Stranger Danger, written and illustrated by Helena Bobbie Ross, is a picture book created to ensure that young children understand the danger of engaging with adults they don’t know. Unfortunately, it might frighten children more than help them.
As the book opens, a little girl named Nina is walking home with an older boy named Davy and asking questions: What is a stranger? What is danger? Why would a stranger want to give a little girl candy or a ride home? Davy explains that some adults hurt little kids because they were hurt when they were children. The thing to do in this situation is to yell “STRANGER DANGER!” and run away as fast as possible. How does Davy know all this? It seems a stranger tried to hurt him when he was little, but he ran before anything really bad could happen. Davy drops Nina off at her home and the story ends.
Children will have reasons to find this story terrifying and unsettling. Who is Davy? Why is he walking Nina home? Where are they coming from? What do these horrible, mean strangers look like? Do they look like the disturbing boogeymen this book’s illustrations suggest, or do these monstrous, unhappy people look like us? Why doesn’t Nina’s mom walk her home? Wouldn’t Nina’s mom save her from a stranger? This picture book provokes anxiety and an unhelpful unease. Additionally, it is rife with errors of punctuation and grammar, which alone ensure that it cannot be recommended for young readers.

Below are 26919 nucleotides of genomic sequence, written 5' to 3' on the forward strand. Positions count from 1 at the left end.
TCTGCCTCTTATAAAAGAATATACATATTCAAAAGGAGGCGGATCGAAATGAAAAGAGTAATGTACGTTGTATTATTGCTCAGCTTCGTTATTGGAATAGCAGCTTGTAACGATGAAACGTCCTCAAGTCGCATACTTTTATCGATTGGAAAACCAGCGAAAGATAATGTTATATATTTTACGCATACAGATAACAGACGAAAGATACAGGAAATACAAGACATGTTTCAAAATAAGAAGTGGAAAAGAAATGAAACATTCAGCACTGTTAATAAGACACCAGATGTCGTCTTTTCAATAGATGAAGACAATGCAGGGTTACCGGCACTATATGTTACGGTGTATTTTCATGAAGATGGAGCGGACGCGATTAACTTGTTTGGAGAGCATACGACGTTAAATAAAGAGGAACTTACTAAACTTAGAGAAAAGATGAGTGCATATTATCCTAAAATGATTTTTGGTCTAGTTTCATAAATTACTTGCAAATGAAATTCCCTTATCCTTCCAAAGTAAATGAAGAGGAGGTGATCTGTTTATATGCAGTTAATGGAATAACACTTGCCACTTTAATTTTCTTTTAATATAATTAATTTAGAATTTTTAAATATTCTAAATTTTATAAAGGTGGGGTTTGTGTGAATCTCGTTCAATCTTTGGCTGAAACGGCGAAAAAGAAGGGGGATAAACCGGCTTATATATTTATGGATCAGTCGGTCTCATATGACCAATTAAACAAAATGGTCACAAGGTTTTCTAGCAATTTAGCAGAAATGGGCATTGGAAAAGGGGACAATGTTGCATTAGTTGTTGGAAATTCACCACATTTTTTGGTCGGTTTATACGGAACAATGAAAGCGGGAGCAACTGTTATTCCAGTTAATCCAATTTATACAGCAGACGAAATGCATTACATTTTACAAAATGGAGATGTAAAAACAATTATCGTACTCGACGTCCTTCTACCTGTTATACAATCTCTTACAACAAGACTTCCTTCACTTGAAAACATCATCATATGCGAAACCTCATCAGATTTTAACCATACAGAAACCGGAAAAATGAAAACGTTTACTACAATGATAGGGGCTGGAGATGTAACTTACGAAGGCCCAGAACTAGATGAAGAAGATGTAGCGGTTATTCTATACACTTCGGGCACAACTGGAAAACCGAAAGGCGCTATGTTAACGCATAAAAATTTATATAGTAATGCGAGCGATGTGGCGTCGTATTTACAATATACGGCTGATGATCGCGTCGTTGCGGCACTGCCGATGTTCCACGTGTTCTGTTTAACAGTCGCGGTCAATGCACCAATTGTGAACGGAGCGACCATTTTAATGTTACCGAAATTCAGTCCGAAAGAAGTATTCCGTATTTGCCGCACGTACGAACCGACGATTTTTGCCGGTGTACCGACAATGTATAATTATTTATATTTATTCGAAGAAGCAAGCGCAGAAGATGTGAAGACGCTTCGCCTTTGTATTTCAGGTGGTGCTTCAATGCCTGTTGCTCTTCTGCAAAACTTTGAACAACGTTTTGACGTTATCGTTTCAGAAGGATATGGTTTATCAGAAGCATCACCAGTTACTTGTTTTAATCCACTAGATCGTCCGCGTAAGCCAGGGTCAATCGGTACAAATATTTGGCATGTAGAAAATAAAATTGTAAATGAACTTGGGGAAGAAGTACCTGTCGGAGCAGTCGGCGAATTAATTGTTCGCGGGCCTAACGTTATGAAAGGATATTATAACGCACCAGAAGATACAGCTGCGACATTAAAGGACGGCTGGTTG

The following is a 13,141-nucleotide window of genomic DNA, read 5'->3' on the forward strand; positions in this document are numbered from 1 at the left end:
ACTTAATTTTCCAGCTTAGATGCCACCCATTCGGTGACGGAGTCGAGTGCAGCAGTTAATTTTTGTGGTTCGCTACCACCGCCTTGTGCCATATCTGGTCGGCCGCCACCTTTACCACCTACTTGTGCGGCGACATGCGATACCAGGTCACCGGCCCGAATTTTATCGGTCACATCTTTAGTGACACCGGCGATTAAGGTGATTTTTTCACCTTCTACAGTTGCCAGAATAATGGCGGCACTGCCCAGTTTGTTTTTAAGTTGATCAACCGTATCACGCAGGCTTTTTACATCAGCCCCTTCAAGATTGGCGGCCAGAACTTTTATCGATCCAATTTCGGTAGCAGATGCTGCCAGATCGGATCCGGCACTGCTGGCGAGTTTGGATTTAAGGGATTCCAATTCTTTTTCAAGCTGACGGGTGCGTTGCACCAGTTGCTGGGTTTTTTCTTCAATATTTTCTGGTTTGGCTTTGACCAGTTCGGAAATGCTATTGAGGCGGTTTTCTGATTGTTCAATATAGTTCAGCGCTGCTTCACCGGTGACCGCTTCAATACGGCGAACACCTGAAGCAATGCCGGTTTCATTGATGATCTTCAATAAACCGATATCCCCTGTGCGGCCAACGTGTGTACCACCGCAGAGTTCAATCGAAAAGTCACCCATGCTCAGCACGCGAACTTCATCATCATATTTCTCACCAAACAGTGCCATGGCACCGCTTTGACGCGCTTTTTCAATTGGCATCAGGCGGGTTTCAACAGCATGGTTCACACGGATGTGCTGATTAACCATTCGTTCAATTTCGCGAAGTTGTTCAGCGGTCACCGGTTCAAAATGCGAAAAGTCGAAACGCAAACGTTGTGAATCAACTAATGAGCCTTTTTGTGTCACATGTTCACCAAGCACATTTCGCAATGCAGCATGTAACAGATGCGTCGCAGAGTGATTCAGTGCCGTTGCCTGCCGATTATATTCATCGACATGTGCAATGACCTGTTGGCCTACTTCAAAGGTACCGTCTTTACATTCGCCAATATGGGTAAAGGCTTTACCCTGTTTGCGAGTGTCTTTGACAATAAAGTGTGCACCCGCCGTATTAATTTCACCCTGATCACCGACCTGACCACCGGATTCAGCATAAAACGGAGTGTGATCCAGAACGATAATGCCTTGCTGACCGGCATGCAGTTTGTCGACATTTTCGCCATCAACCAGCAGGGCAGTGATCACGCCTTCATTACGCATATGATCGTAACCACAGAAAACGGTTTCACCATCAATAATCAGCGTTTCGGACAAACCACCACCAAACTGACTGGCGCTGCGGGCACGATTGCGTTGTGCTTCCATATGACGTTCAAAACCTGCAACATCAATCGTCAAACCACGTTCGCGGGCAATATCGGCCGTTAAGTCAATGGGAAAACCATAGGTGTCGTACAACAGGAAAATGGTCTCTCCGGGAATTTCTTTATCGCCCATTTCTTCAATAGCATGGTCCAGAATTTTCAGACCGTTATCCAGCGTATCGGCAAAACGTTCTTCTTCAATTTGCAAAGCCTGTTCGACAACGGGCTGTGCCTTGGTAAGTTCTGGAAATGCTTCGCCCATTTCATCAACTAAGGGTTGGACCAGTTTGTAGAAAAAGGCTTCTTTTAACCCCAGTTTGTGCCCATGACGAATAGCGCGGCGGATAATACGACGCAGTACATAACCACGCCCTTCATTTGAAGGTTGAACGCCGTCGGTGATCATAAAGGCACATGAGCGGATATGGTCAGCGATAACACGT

Fear is a potentially crippling emotion. The most powerful and helpful literature for children invites readers to explore complicated feelings honestly and with imaginative richness. This book fails to achieve that standard, and parents will want to exercise caution when considering sharing it with their children.
Also available as an ebook.